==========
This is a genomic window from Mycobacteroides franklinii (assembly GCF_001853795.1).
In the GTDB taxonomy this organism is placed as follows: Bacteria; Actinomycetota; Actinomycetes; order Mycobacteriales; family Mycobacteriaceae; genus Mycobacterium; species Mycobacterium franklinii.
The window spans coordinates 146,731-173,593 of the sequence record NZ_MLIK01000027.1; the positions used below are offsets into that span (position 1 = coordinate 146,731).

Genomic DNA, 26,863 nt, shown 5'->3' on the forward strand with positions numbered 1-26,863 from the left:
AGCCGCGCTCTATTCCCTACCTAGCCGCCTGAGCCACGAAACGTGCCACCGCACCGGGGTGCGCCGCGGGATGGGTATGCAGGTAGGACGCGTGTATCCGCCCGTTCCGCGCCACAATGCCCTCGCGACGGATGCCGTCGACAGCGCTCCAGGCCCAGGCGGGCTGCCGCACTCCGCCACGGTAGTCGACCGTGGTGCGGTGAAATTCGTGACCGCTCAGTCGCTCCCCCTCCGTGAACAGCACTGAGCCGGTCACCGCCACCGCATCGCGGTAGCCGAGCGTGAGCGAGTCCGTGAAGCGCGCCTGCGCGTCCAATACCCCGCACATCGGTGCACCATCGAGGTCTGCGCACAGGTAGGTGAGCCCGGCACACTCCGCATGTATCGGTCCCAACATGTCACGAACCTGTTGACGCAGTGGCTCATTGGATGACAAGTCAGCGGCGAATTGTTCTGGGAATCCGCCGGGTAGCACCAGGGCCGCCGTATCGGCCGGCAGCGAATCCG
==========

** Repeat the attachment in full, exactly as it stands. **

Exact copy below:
This is a genomic window from Mycobacteroides franklinii (assembly GCF_001853795.1).
In the GTDB taxonomy this organism is placed as follows: Bacteria; Actinomycetota; Actinomycetes; order Mycobacteriales; family Mycobacteriaceae; genus Mycobacterium; species Mycobacterium franklinii.
The window spans coordinates 146,731-173,593 of the sequence record NZ_MLIK01000027.1; the positions used below are offsets into that span (position 1 = coordinate 146,731).

Genomic DNA, 26,863 nt, shown 5'->3' on the forward strand with positions numbered 1-26,863 from the left:
AGCCGCGCTCTATTCCCTACCTAGCCGCCTGAGCCACGAAACGTGCCACCGCACCGGGGTGCGCCGCGGGATGGGTATGCAGGTAGGACGCGTGTATCCGCCCGTTCCGCGCCACAATGCCCTCGCGACGGATGCCGTCGACAGCGCTCCAGGCCCAGGCGGGCTGCCGCACTCCGCCACGGTAGTCGACCGTGGTGCGGTGAAATTCGTGACCGCTCAGTCGCTCCCCCTCCGTGAACAGCACTGAGCCGGTCACCGCCACCGCATCGCGGTAGCCGAGCGTGAGCGAGTCCGTGAAGCGCGCCTGCGCGTCCAATACCCCGCACATCGGTGCACCATCGAGGTCTGCGCACAGGTAGGTGAGCCCGGCACACTCCGCATGTATCGGTCCCAACATGTCACGAACCTGTTGACGCAGTGGCTCATTGGATGACAAGTCAGCGGCGAATTGTTCTGGGAATCCGCCGGGTAGCACCAGGGCCGCCGTATCGGCCGGCAGCGAATCCG